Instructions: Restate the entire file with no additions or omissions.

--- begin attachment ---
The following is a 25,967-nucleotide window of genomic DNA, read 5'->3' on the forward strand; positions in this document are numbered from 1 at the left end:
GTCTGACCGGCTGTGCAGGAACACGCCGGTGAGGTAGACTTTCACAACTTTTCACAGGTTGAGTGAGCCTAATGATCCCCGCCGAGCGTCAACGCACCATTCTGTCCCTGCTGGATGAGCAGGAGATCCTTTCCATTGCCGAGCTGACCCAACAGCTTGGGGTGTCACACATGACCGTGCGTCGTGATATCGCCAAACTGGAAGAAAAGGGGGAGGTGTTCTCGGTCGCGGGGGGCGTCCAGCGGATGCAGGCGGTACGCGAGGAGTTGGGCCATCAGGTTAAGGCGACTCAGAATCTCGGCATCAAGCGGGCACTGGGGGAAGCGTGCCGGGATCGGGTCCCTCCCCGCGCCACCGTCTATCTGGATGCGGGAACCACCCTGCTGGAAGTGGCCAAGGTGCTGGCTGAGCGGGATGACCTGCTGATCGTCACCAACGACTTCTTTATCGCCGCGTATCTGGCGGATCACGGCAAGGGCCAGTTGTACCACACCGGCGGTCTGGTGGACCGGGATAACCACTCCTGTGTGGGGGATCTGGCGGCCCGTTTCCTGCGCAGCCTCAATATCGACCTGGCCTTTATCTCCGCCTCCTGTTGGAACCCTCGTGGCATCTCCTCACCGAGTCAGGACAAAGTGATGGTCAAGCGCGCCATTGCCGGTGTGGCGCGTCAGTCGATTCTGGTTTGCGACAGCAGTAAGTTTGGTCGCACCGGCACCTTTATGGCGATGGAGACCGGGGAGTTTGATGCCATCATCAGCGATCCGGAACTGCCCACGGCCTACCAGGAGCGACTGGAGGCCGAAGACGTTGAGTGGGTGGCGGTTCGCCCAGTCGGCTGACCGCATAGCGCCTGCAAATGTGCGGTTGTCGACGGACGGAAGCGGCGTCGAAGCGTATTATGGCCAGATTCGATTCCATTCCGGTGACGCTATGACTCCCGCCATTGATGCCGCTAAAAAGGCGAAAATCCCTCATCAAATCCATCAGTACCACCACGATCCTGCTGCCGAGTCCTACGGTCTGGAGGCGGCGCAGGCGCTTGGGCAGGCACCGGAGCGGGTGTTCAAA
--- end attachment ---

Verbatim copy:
The following is a 25,967-nucleotide window of genomic DNA, read 5'->3' on the forward strand; positions in this document are numbered from 1 at the left end:
GTCTGACCGGCTGTGCAGGAACACGCCGGTGAGGTAGACTTTCACAACTTTTCACAGGTTGAGTGAGCCTAATGATCCCCGCCGAGCGTCAACGCACCATTCTGTCCCTGCTGGATGAGCAGGAGATCCTTTCCATTGCCGAGCTGACCCAACAGCTTGGGGTGTCACACATGACCGTGCGTCGTGATATCGCCAAACTGGAAGAAAAGGGGGAGGTGTTCTCGGTCGCGGGGGGCGTCCAGCGGATGCAGGCGGTACGCGAGGAGTTGGGCCATCAGGTTAAGGCGACTCAGAATCTCGGCATCAAGCGGGCACTGGGGGAAGCGTGCCGGGATCGGGTCCCTCCCCGCGCCACCGTCTATCTGGATGCGGGAACCACCCTGCTGGAAGTGGCCAAGGTGCTGGCTGAGCGGGATGACCTGCTGATCGTCACCAACGACTTCTTTATCGCCGCGTATCTGGCGGATCACGGCAAGGGCCAGTTGTACCACACCGGCGGTCTGGTGGACCGGGATAACCACTCCTGTGTGGGGGATCTGGCGGCCCGTTTCCTGCGCAGCCTCAATATCGACCTGGCCTTTATCTCCGCCTCCTGTTGGAACCCTCGTGGCATCTCCTCACCGAGTCAGGACAAAGTGATGGTCAAGCGCGCCATTGCCGGTGTGGCGCGTCAGTCGATTCTGGTTTGCGACAGCAGTAAGTTTGGTCGCACCGGCACCTTTATGGCGATGGAGACCGGGGAGTTTGATGCCATCATCAGCGATCCGGAACTGCCCACGGCCTACCAGGAGCGACTGGAGGCCGAAGACGTTGAGTGGGTGGCGGTTCGCCCAGTCGGCTGACCGCATAGCGCCTGCAAATGTGCGGTTGTCGACGGACGGAAGCGGCGTCGAAGCGTATTATGGCCAGATTCGATTCCATTCCGGTGACGCTATGACTCCCGCCATTGATGCCGCTAAAAAGGCGAAAATCCCTCATCAAATCCATCAGTACCACCACGATCCTGCTGCCGAGTCCTACGGTCTGGAGGCGGCGCAGGCGCTTGGGCAGGCACCGGAGCGGGTGTTCAAA